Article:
COVID sparks diagnoses delays



The ‘other’ pandemic

Back in March, at the height of the COVID-19 pandemic, the Heart Foundation revealed general practitioner (GP) visits nationally dropped by 10 per cent.

This meant in one month alone, there were 96,000 fewer visits compared to the same time last year.

Locally, Dr Imran Khan, director of Warringah Medical Centre, says his practice is still catching up from a drop in patients, scared off during the first wave of the outbreak.

“This has been a big concern, certainly, with regards to chronic disease management and cancer screening. 

“If a patient isn’t coming in, we’re not going to pick those ‘red flags’ up and potentially delay a diagnosis.”

His concerns have been echoed by Professor Michael Izard, medical director of Northern Beaches Cancer Care and visiting medical officer at Northern Beaches Hospital.

He says the trend has been particularly troubling for patients with cancers such as pancreatic, or certain forms of breast or rectal cancer, which have fast doubling times.

“It’s made a big difference. New referrals from GPs are still picking up now. We’ve had to pick up again with twice as much [workload],” he says.

“I’ve had several patients who could have presented three or four months earlier, but they chose not to because of COVID.

“While this is completely understandable, it did result in a delay in the diagnosis, the result of which was much bigger problems.”

What is working?

While physical visits to practices may have fallen during the peak of the pandemic, GPs and physicians nationwide have heralded the continuation of telehealth rebates as key to ensuring diagnosis rates and chronic disease management does not drop further. 

In mid-September, the Australian Government announced the Medicare subsidised telehealth scheme, which allows patients to consult with their doctor via telephone or video call, has been extended until March 2021, as the COVID-19 outbreak continues.

Federal Government figures have revealed in the three months between March and June, there were 16 million phone and 1.4 million video consultations with GPs, specialists, and allied health professionals nationally.

Locally, Dr Khan says the services have been widely adopted by the medical centre’s patients to address a range of issues, from small rashes up to significant long-term illness management.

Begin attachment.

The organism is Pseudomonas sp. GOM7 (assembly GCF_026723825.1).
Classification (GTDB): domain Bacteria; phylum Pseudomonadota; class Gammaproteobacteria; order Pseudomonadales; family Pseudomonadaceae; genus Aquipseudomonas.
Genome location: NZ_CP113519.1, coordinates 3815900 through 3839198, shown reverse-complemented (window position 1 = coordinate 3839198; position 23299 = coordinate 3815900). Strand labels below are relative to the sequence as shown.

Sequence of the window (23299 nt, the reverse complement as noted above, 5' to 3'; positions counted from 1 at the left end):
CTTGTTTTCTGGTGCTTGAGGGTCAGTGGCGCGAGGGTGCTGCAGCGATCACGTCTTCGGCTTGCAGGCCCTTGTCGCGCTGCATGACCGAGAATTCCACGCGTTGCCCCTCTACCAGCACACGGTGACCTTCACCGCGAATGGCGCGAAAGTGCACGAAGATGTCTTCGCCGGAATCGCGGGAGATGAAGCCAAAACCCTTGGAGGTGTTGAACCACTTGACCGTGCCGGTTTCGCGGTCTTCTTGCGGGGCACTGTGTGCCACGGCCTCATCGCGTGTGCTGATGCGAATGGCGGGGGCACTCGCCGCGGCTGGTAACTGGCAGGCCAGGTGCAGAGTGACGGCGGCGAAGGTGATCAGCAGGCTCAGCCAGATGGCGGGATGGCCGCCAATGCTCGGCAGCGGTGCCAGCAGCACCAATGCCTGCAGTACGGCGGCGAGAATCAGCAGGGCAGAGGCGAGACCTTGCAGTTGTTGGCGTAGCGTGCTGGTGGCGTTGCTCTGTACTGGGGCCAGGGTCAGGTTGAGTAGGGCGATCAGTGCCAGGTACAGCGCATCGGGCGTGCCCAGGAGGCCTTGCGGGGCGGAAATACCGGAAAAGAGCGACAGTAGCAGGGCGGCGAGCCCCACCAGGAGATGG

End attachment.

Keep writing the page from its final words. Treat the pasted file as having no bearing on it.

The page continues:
“It’s [the extension] fantastic news, as it provides patients who may be less mobile, such as the elderly, and vulnerable groups, like patients with chronic diseases, with access to their regular doctor. I think it sets the future of medicine,” says Dr Khan. 

Reaching out to the community, Peninsula Living was overwhelmed with submissions from locals enthusiastically supportive of the scheme, stating virtual or phone consultations offer ‘flexibility’, ‘reduce exposure to illnesses in waiting rooms’ and ‘save time’.

Professor Izard says the services may be particularly beneficial for those in aged care seeking diagnoses or cancer treatment while remaining isolated.

He explains that phone and video consultations also provide an opportunity for existing patients, currently limited in bringing support systems to the consulting rooms during the pandemic.

“These consults really end up being very much for the patient’s benefit,” he says.

“Think about the effort and cost involved in transporting someone from Palm Beach to Frenchs Forest or St Leonards. Being able to do it via distance and having a reasonable Medicare rebate makes a big, big difference.”

Flying under the radar

Dr Khan says he remains concerned for elderly patients, however, as many put off attending visits while also avoiding telehealth consultations due to technology concerns.

“I really want to emphasise that you don’t need anything fancy, just a normal telephone,” he explains.

“We can detect a lot of things just by talking to our patients, so I want to encourage them to really not be afraid.”

He says there is no need for older patients to be wary of remote consultations, as any potential issue will be addressed by a doctor in a scheduled face-to-face follow-up appointment.

“If I do find, or if the patient mentions, any ‘red flag’ symptoms, we arrange to see them in person. 

“It means those that are concerned about being in a busy waiting room at the moment can avoid that, as we can negotiate a time that works for both us and the patient.”

Professor Izard says this avoidance issue is particularly relevant to cancer patients, the majority of whom are over 60 years of age.

“It’s understandable that the over 60s are most fearful of COVID currently because of what’s known about it, but it means they cannot put off calling the doctor because they’re anxious,” he asserts.

“If you’ve got a symptom or a problem, it’s very important not to put it off because that can have big implications down the track.”

Stephanie Aikins, Journalist, Peninsula Living Magazine

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